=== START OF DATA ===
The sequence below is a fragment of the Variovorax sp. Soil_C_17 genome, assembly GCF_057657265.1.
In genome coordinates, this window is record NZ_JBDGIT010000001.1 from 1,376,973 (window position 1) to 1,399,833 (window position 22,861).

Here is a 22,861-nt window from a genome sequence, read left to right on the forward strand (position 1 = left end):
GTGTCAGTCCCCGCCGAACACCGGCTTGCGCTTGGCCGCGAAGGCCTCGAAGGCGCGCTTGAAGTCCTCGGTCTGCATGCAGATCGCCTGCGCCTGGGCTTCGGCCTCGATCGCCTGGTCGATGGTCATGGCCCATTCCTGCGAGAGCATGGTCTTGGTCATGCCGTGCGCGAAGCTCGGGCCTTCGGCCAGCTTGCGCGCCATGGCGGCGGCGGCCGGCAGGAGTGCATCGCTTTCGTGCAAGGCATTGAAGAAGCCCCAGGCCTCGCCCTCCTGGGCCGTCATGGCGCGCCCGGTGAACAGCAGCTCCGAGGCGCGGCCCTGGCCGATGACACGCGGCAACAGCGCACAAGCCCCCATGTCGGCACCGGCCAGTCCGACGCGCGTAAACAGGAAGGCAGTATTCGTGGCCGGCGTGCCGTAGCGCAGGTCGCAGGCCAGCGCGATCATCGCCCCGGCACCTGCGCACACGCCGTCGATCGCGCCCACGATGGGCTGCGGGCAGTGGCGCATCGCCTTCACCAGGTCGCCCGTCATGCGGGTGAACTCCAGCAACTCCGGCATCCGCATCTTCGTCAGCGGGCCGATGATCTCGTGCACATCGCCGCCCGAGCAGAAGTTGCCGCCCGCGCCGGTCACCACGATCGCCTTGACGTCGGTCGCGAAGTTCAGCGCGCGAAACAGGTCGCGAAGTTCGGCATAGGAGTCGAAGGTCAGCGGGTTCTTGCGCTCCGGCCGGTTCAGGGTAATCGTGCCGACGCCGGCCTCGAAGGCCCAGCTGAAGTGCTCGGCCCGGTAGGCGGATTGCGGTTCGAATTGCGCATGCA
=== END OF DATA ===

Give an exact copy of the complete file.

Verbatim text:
The sequence below is a fragment of the Variovorax sp. Soil_C_17 genome, assembly GCF_057657265.1.
In genome coordinates, this window is record NZ_JBDGIT010000001.1 from 1,376,973 (window position 1) to 1,399,833 (window position 22,861).

Here is a 22,861-nt window from a genome sequence, read left to right on the forward strand (position 1 = left end):
GTGTCAGTCCCCGCCGAACACCGGCTTGCGCTTGGCCGCGAAGGCCTCGAAGGCGCGCTTGAAGTCCTCGGTCTGCATGCAGATCGCCTGCGCCTGGGCTTCGGCCTCGATCGCCTGGTCGATGGTCATGGCCCATTCCTGCGAGAGCATGGTCTTGGTCATGCCGTGCGCGAAGCTCGGGCCTTCGGCCAGCTTGCGCGCCATGGCGGCGGCGGCCGGCAGGAGTGCATCGCTTTCGTGCAAGGCATTGAAGAAGCCCCAGGCCTCGCCCTCCTGGGCCGTCATGGCGCGCCCGGTGAACAGCAGCTCCGAGGCGCGGCCCTGGCCGATGACACGCGGCAACAGCGCACAAGCCCCCATGTCGGCACCGGCCAGTCCGACGCGCGTAAACAGGAAGGCAGTATTCGTGGCCGGCGTGCCGTAGCGCAGGTCGCAGGCCAGCGCGATCATCGCCCCGGCACCTGCGCACACGCCGTCGATCGCGCCCACGATGGGCTGCGGGCAGTGGCGCATCGCCTTCACCAGGTCGCCCGTCATGCGGGTGAACTCCAGCAACTCCGGCATCCGCATCTTCGTCAGCGGGCCGATGATCTCGTGCACATCGCCGCCCGAGCAGAAGTTGCCGCCCGCGCCGGTCACCACGATCGCCTTGACGTCGGTCGCGAAGTTCAGCGCGCGAAACAGGTCGCGAAGTTCGGCATAGGAGTCGAAGGTCAGCGGGTTCTTGCGCTCCGGCCGGTTCAGGGTAATCGTGCCGACGCCGGCCTCGAAGGCCCAGCTGAAGTGCTCGGCCCGGTAGGCGGATTGCGGTTCGAATTGCGCATGCA